Dr Wilson said that while 2013 was a year of expansion with strong price growth and 2014 was a year of moderation, most markets next year will struggle to grow faster than inflation.
“Although the case is growing for an official rate cut in 2015, without improved economic conditions and a return of incomes growth and confidence, this is unlikely to have a significant impact on housing markets,” he said.
Consequently, Mr Wilson said house price growth for most capital cities will hover around the inflation rate in 2015, but the rate of growth in each city will depend on local supply-and-demand factors.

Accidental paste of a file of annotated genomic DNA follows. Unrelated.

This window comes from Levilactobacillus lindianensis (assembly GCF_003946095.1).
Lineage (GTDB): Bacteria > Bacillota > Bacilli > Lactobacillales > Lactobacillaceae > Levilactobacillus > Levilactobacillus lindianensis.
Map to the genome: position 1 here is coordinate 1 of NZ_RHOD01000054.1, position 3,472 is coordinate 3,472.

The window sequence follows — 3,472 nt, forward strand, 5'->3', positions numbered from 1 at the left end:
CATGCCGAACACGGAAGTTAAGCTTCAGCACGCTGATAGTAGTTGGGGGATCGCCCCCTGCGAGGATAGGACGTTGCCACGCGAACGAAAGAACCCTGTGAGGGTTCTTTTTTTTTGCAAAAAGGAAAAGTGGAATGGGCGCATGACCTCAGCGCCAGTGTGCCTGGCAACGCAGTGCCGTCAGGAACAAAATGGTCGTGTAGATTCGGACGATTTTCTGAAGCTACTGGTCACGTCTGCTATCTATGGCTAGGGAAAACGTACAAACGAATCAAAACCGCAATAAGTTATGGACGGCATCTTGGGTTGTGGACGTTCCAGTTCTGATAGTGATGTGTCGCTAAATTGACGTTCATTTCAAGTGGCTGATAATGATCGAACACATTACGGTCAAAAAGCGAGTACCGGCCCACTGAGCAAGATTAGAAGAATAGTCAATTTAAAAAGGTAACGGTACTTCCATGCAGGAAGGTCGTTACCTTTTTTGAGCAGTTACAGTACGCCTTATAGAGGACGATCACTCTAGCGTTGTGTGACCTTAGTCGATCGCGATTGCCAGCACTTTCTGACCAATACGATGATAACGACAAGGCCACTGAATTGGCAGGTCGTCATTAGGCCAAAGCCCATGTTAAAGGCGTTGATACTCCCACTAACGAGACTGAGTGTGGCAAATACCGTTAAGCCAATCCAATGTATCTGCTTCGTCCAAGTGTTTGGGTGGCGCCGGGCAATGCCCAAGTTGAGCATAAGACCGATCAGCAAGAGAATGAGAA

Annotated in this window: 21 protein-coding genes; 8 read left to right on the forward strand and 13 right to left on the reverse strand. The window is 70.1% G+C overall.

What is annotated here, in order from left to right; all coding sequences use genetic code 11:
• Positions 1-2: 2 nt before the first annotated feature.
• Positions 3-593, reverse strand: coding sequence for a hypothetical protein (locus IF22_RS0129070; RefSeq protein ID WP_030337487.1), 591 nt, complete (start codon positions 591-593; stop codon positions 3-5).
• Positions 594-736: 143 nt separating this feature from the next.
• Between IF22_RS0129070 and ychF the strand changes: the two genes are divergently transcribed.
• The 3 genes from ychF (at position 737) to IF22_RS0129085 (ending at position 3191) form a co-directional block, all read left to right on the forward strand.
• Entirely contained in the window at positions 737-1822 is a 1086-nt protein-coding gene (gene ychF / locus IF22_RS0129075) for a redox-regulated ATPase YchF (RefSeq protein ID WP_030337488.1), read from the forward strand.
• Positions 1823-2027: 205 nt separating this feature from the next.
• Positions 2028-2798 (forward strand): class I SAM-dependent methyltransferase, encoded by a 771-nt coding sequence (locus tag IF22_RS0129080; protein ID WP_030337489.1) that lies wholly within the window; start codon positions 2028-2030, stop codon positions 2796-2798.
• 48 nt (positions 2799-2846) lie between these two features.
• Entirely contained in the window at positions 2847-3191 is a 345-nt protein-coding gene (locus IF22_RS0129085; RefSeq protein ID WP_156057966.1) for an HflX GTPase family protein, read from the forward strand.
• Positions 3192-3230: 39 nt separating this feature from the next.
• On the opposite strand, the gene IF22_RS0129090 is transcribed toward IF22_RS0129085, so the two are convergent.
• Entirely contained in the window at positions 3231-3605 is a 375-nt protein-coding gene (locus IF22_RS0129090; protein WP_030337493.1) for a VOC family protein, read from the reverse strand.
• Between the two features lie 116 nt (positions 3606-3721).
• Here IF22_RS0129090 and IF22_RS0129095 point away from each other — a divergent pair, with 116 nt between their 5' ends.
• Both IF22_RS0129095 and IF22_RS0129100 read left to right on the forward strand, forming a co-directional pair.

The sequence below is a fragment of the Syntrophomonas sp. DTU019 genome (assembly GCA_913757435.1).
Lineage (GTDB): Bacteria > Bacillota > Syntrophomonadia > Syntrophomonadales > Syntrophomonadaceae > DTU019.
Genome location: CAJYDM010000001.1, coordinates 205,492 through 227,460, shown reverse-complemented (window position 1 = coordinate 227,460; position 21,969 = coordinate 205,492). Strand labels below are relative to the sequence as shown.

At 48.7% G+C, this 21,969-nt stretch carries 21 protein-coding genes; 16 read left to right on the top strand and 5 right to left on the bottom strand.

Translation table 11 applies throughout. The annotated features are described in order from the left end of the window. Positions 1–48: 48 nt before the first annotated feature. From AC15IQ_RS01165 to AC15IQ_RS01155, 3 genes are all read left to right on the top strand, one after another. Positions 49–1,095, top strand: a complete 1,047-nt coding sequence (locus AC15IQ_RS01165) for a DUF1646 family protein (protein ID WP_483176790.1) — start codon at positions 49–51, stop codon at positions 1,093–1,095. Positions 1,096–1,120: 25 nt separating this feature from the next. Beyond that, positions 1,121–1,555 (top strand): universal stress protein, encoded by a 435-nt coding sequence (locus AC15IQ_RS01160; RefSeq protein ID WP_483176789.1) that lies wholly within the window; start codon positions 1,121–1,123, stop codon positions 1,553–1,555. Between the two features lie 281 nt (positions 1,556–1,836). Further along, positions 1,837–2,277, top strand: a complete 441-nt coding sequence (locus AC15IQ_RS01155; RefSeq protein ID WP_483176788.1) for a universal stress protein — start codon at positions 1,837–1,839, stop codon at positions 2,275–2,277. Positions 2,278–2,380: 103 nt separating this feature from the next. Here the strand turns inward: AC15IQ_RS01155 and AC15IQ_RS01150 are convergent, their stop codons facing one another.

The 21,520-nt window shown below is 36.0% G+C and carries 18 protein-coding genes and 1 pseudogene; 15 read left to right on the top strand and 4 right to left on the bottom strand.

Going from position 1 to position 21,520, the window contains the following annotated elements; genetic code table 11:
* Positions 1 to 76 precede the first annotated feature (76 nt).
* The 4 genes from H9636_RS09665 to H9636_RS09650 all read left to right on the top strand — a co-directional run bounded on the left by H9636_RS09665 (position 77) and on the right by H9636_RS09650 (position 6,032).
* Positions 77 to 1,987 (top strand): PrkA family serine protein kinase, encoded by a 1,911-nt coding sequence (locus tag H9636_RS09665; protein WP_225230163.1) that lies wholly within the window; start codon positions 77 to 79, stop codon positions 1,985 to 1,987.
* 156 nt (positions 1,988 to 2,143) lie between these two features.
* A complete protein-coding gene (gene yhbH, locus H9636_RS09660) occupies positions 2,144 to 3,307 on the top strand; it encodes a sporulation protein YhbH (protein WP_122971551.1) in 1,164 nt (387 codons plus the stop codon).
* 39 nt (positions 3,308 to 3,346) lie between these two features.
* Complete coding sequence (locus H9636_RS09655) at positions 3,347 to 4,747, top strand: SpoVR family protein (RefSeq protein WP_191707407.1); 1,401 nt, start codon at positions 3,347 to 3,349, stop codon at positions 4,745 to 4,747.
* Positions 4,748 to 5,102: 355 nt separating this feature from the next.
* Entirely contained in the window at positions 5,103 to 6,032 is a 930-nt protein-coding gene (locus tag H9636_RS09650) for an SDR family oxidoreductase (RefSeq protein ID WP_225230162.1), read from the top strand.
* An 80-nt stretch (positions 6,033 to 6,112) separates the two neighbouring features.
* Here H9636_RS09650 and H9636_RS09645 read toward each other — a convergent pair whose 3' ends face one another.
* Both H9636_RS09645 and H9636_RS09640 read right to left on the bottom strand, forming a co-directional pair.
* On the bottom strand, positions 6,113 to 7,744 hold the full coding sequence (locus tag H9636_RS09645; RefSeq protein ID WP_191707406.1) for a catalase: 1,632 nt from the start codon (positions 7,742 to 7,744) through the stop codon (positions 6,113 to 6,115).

Mr Wilson said Sydney is set to remain the best-performing market, with growth likely to be at least twice the inflation rate.
“A top performing local economy and the continued undersupply of housing will generate consistent buyer activity over the year,” he said.
“Inner- and middle-ring mid-price range suburban regions are set to continue to record double-figures price growth.”